Just under a year after Google announced it was adapting its popular mobile phone operating system Android to act as a car operating system, the first vehicle using the software has gone on sale. The car is made by popular South Korean carmaker Hyundai.
Google's Android Auto operating system was demoed at last year's I/O developer conference, where the search giant said that it had 40 car companies lined up to use the software.
Since then there had been no word on a production model until Tuesday's announcement that the 2015 model Hyundai Sonata will be the first.
"Android Auto aligns with Hyundai's core interior design principles of safety, intuitiveness and simplicity," said Dave Zuchowski, president and CEO of Hyundai Motor America in a statement.
"We launched this highly anticipated feature on our best-selling Sonata, adding to our promise of value. With the launch of Android Auto, we provide more owners with the experience of cutting-edge technology."
The Sonata is a very modern car containing Bluetooth, a USB port and a built-in eight-inch navigation screen.
Buyers of the Sonata Sport, Eco, Limited, Sport 2.0T and Limited 2.0T models will be able to link the car to a smartphone running Android 5.0 or better to use the operating system.
But things get weird from there.
The operating system isn't actually installed on the car - it must be done by the user.
Sonata owners will need to download Android Auto onto a USB drive and update the car themselves in order to run the new operating system. They can also plug in their smartphone and upload it directly from the Play Store.
Once it's up and running Hyundai drivers will use Google Maps for navigation, make calls from the phone using voice activation, and use third-party applications developed for the new operating system.
Google has billed the Android Auto as a safety feature designed to stop the thousands of accidents caused each year because people use their phones while driving. Once plugged in to Auto, the smartphone screen will shut down so as not to distract drivers, and instead use the voice and touch controls from the dashboard.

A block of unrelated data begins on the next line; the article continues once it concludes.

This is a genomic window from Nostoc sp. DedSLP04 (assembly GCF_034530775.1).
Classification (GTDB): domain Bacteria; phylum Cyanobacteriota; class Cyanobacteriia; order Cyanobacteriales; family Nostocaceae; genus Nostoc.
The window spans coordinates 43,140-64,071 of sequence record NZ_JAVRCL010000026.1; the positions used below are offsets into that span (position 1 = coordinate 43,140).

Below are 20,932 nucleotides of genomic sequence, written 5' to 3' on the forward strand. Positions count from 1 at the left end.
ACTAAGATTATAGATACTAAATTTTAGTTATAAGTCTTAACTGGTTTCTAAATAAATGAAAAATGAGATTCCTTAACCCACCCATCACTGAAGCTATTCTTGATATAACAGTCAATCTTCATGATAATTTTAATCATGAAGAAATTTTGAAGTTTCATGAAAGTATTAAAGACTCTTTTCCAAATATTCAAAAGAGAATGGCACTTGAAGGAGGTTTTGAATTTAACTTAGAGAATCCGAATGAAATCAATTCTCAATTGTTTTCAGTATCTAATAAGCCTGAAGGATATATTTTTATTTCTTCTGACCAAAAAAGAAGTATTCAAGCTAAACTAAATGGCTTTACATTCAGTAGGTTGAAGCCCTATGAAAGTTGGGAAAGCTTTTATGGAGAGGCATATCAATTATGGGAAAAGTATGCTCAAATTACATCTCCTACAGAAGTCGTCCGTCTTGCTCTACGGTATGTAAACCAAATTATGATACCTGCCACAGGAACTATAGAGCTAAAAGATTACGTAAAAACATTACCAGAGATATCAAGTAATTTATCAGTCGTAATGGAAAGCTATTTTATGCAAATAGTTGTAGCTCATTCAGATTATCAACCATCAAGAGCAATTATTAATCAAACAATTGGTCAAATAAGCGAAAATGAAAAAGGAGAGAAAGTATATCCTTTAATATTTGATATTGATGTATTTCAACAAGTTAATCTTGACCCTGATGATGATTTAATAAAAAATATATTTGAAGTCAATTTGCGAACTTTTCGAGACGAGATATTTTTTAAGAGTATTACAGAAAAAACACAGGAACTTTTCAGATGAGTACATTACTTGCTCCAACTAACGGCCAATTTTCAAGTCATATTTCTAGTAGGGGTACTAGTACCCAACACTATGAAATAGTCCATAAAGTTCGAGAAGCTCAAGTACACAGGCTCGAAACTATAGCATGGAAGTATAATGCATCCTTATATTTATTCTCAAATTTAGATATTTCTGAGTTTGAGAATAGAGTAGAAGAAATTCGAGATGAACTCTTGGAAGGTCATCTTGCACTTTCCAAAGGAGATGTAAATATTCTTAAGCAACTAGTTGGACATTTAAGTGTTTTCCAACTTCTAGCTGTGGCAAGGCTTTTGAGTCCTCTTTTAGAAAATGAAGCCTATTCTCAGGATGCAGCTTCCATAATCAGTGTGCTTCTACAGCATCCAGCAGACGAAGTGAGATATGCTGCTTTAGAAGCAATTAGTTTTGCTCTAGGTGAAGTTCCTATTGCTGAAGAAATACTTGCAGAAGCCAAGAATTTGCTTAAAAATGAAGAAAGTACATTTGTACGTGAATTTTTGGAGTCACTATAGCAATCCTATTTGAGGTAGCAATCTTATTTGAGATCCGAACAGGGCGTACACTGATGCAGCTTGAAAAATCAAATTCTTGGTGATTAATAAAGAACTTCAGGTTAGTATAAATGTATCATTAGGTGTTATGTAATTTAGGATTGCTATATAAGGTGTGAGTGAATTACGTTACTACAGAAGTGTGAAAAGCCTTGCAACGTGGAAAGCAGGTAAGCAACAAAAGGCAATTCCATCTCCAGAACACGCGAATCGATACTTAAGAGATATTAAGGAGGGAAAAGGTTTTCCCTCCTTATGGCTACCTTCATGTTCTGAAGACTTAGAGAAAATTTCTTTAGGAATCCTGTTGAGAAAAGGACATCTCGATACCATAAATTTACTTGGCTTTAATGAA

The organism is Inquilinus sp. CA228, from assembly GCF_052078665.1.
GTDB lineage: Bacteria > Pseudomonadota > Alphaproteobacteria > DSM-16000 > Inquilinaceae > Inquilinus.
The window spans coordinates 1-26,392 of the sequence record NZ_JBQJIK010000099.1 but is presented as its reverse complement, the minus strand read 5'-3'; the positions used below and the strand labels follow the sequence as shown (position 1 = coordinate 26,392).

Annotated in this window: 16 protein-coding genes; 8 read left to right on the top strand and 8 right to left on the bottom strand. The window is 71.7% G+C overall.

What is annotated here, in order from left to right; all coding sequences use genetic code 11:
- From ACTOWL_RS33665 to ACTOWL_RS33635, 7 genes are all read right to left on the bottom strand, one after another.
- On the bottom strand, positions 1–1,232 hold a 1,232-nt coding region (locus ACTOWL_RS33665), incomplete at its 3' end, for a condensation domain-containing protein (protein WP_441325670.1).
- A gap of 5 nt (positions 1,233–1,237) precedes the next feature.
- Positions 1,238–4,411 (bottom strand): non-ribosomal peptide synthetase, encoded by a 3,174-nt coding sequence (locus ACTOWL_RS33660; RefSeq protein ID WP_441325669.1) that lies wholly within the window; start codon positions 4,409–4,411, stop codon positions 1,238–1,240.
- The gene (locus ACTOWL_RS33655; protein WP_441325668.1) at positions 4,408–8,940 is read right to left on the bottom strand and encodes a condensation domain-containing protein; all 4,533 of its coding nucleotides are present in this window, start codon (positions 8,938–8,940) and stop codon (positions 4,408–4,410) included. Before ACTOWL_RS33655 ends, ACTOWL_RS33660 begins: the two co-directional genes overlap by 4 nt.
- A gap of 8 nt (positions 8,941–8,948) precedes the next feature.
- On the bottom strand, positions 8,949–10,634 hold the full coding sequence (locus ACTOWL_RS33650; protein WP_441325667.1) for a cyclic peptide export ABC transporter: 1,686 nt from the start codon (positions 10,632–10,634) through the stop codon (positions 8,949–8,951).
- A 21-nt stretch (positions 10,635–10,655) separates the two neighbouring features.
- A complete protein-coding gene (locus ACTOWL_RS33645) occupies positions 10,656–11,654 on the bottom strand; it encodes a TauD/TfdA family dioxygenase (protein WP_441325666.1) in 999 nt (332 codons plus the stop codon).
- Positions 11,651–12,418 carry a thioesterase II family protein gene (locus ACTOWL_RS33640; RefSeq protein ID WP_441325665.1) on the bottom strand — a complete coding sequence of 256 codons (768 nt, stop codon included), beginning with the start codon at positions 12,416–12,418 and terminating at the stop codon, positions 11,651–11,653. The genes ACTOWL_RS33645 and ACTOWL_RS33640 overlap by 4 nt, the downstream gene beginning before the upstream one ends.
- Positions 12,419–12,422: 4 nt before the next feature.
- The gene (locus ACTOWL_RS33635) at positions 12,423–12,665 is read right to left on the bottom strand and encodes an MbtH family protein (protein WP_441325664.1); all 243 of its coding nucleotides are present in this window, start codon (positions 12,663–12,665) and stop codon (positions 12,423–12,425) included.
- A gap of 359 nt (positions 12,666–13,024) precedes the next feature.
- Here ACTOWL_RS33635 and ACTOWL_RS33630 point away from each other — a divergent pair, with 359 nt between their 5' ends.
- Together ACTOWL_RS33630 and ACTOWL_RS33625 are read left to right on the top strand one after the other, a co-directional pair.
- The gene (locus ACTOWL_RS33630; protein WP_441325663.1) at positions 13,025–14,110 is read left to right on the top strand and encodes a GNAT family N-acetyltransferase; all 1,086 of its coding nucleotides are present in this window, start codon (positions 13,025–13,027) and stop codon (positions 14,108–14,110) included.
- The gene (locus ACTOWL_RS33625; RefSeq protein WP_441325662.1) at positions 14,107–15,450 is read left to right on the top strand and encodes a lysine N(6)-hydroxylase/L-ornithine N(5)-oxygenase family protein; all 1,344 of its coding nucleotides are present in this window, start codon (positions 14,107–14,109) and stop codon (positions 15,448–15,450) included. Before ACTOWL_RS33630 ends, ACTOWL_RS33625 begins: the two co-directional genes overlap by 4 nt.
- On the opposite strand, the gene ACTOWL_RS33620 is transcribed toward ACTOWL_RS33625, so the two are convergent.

The move is interesting because Google's Android tech, specifically its voice control and maps navigation is two or three generations ahead of even the most modern cars. Android can understand complex voice commands, accents and weird names with ease. Modern car entertainment systems cannot.
Android Maps now has the best turn by turn GPS navigation on the market, especially when paired with some of Samsung's newest phones that have very precise GPS modules. Google's latest maps products have extremely detailed traffic data and sophisticated systems to route you around traffic.
On both fronts the tech is clearly better than whatever Hyundai or any of the other car manufacturers are loading on their vehicles.
But the fact it isn't pre-loading onto the Sonata hints at the deep rift between carmakers and Google. Carmakers don't want to be relegated to mere hardware providers, as has happened with the mobile phone market.
In that market only one player is profitable - Samsung. The rest - HTC,Sony,LG,Motorola, - are left to fight for table scraps.
That scares the pants off carmakers. So while they'll test Android for cars don't expect them to jump two feet in any time soon.